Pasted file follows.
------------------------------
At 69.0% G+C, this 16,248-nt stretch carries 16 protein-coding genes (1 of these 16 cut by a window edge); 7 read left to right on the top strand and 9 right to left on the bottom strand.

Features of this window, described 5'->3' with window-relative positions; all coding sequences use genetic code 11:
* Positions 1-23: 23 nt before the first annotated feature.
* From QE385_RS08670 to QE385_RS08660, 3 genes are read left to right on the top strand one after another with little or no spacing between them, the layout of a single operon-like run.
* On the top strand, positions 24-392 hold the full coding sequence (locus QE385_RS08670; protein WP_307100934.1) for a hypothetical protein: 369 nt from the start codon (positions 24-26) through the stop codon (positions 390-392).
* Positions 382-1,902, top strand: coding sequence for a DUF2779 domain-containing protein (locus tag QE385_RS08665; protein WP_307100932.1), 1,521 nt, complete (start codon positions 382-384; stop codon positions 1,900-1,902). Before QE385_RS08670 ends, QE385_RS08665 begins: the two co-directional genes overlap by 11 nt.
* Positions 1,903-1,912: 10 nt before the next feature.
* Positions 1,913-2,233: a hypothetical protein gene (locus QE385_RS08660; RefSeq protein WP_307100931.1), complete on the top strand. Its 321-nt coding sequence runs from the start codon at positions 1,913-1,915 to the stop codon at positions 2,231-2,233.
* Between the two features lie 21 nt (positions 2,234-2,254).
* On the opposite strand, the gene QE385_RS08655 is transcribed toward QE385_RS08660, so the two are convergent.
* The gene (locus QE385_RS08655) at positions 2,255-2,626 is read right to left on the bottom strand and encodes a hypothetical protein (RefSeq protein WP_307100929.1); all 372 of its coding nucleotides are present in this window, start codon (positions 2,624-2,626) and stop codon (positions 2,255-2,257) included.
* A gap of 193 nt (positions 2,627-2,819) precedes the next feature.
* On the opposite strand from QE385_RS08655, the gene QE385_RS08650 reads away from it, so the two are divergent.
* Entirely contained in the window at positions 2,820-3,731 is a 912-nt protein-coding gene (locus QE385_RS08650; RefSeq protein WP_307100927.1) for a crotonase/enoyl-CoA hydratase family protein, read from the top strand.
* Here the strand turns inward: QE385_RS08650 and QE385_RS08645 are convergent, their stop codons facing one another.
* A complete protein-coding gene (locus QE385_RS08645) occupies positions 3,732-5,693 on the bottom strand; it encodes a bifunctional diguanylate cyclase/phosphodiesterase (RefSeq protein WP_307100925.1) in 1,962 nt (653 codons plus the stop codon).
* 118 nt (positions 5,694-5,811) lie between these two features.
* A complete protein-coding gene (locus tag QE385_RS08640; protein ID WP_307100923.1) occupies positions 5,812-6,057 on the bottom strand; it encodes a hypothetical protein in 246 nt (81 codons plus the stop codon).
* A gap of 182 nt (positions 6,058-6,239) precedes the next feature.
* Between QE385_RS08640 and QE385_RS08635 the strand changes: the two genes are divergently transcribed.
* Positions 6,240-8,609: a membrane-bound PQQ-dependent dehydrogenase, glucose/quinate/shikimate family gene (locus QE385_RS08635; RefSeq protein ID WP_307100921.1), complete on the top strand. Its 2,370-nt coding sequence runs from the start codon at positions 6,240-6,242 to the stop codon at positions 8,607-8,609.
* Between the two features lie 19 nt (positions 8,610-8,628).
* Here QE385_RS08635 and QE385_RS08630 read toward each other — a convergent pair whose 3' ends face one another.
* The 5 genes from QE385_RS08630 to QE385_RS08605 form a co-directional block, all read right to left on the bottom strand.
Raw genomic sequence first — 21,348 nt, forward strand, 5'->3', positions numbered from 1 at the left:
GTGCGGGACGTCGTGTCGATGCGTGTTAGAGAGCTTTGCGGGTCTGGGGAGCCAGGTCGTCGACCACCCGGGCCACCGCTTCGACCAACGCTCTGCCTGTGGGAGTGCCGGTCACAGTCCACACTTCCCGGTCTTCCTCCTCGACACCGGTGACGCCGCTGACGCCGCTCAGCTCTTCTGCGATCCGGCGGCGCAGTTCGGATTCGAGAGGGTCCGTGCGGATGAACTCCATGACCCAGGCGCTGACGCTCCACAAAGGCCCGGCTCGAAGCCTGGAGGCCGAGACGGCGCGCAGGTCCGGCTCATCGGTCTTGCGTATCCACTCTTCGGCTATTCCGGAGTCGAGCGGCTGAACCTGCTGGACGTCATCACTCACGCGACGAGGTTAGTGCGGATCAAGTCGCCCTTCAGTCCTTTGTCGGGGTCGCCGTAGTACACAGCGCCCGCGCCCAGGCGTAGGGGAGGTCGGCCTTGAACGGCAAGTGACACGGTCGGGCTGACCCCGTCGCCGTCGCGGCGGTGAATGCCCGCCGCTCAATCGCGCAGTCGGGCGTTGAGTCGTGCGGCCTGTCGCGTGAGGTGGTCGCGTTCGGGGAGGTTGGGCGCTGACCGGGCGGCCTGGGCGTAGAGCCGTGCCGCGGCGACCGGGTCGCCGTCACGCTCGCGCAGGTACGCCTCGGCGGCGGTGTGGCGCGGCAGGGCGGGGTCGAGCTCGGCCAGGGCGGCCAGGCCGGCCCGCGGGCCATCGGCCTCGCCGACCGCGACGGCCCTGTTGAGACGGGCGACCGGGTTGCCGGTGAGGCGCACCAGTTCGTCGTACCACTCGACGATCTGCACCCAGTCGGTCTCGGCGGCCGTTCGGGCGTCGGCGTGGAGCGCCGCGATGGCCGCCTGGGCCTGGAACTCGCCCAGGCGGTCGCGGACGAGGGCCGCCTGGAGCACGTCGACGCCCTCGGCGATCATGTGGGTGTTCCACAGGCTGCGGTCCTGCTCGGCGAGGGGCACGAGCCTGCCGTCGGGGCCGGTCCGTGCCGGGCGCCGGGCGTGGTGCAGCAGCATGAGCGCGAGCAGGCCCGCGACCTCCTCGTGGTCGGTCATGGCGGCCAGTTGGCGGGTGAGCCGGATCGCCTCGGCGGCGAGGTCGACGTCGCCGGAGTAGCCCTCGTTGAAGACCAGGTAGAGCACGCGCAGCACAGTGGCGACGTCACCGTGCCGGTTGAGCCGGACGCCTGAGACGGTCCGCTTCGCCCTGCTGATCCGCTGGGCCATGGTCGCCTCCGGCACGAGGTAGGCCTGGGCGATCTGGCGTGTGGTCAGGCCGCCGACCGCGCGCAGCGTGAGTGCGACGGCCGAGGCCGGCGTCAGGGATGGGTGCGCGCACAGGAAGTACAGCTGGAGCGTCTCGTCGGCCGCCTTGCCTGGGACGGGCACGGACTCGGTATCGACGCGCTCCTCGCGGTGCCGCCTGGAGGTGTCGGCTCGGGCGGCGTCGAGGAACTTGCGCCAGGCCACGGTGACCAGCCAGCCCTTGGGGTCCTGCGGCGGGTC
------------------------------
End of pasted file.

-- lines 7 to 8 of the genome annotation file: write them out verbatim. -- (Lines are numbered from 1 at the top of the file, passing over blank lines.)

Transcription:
* Positions 1,903-1,912: 10 nt before the next feature.
* Positions 1,913-2,233: a hypothetical protein gene (locus QE385_RS08660; RefSeq protein WP_307100931.1), complete on the top strand. Its 321-nt coding sequence runs from the start codon at positions 1,913-1,915 to the stop codon at positions 2,231-2,233.